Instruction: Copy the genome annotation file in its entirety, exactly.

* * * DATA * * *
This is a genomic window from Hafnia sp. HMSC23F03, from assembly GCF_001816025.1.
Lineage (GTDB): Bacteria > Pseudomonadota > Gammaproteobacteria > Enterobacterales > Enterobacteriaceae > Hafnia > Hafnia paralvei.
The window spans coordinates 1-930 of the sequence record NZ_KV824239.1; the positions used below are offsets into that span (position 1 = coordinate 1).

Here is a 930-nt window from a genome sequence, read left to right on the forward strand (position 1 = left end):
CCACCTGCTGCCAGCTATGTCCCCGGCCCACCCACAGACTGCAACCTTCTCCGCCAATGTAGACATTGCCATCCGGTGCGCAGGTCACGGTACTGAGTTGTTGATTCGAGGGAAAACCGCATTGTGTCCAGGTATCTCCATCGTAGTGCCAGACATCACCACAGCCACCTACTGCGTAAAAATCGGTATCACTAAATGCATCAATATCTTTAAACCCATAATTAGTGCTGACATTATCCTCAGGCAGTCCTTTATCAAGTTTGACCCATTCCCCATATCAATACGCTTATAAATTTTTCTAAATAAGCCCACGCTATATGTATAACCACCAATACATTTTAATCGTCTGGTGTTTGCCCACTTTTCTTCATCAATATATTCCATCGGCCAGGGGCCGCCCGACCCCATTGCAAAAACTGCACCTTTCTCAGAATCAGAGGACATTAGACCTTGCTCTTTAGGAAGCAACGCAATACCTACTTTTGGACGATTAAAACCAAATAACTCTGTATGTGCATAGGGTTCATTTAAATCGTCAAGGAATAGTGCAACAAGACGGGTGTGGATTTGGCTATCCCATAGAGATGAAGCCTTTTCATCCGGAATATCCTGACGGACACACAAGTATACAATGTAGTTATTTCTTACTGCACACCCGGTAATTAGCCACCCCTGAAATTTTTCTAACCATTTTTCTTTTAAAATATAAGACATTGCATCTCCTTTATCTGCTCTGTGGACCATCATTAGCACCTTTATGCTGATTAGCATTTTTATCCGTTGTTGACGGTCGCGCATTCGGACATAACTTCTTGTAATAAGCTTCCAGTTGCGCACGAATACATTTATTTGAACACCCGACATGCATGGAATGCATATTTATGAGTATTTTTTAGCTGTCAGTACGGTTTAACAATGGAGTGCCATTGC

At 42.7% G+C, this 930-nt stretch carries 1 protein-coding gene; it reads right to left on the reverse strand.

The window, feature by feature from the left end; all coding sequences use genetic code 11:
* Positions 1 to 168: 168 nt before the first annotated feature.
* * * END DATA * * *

This is a genomic window from Hafnia sp. HMSC23F03, from assembly GCF_001816025.1.
Lineage (GTDB): Bacteria > Pseudomonadota > Gammaproteobacteria > Enterobacterales > Enterobacteriaceae > Hafnia > Hafnia paralvei.
The window spans coordinates 1-930 of the sequence record NZ_KV824239.1; the positions used below are offsets into that span (position 1 = coordinate 1).

Here is a 930-nt window from a genome sequence, read left to right on the forward strand (position 1 = left end):
CCACCTGCTGCCAGCTATGTCCCCGGCCCACCCACAGACTGCAACCTTCTCCGCCAATGTAGACATTGCCATCCGGTGCGCAGGTCACGGTACTGAGTTGTTGATTCGAGGGAAAACCGCATTGTGTCCAGGTATCTCCATCGTAGTGCCAGACATCACCACAGCCACCTACTGCGTAAAAATCGGTATCACTAAATGCATCAATATCTTTAAACCCATAATTAGTGCTGACATTATCCTCAGGCAGTCCTTTATCAAGTTTGACCCATTCCCCATATCAATACGCTTATAAATTTTTCTAAATAAGCCCACGCTATATGTATAACCACCAATACATTTTAATCGTCTGGTGTTTGCCCACTTTTCTTCATCAATATATTCCATCGGCCAGGGGCCGCCCGACCCCATTGCAAAAACTGCACCTTTCTCAGAATCAGAGGACATTAGACCTTGCTCTTTAGGAAGCAACGCAATACCTACTTTTGGACGATTAAAACCAAATAACTCTGTATGTGCATAGGGTTCATTTAAATCGTCAAGGAATAGTGCAACAAGACGGGTGTGGATTTGGCTATCCCATAGAGATGAAGCCTTTTCATCCGGAATATCCTGACGGACACACAAGTATACAATGTAGTTATTTCTTACTGCACACCCGGTAATTAGCCACCCCTGAAATTTTTCTAACCATTTTTCTTTTAAAATATAAGACATTGCATCTCCTTTATCTGCTCTGTGGACCATCATTAGCACCTTTATGCTGATTAGCATTTTTATCCGTTGTTGACGGTCGCGCATTCGGACATAACTTCTTGTAATAAGCTTCCAGTTGCGCACGAATACATTTATTTGAACACCCGACATGCATGGAATGCATATTTATGAGTATTTTTTAGCTGTCAGTACGGTTTAACAATGGAGTGCCATTGC

At 42.7% G+C, this 930-nt stretch carries 1 protein-coding gene; it reads right to left on the reverse strand.

The window, feature by feature from the left end; all coding sequences use genetic code 11:
* Positions 1 to 168: 168 nt before the first annotated feature.